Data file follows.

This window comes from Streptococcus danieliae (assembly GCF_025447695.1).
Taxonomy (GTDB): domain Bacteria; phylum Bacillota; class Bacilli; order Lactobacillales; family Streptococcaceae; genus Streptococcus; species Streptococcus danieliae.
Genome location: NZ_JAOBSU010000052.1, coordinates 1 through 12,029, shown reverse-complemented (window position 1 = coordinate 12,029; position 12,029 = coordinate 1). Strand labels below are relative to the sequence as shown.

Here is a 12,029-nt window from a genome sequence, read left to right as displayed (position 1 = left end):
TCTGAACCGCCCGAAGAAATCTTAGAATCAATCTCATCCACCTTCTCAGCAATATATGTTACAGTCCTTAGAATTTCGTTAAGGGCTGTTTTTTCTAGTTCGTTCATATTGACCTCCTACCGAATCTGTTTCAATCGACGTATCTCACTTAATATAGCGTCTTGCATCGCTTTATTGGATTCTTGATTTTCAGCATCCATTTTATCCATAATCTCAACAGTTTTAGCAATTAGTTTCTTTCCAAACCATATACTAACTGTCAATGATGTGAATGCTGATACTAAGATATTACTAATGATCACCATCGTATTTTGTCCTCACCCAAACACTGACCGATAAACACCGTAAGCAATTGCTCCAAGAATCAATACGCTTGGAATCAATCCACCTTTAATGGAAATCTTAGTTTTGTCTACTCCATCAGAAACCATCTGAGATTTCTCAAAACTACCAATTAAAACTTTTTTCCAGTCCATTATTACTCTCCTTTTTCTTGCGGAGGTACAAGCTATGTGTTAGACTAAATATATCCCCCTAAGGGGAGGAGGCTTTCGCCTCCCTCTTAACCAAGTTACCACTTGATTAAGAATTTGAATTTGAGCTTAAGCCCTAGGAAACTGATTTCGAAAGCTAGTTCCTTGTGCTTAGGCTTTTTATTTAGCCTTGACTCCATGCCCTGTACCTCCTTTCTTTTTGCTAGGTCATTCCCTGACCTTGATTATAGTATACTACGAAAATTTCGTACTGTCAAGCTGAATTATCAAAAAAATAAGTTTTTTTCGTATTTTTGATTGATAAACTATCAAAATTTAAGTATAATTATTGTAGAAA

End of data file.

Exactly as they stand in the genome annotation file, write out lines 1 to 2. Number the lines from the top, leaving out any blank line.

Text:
This window comes from Streptococcus danieliae (assembly GCF_025447695.1).
Taxonomy (GTDB): domain Bacteria; phylum Bacillota; class Bacilli; order Lactobacillales; family Streptococcaceae; genus Streptococcus; species Streptococcus danieliae.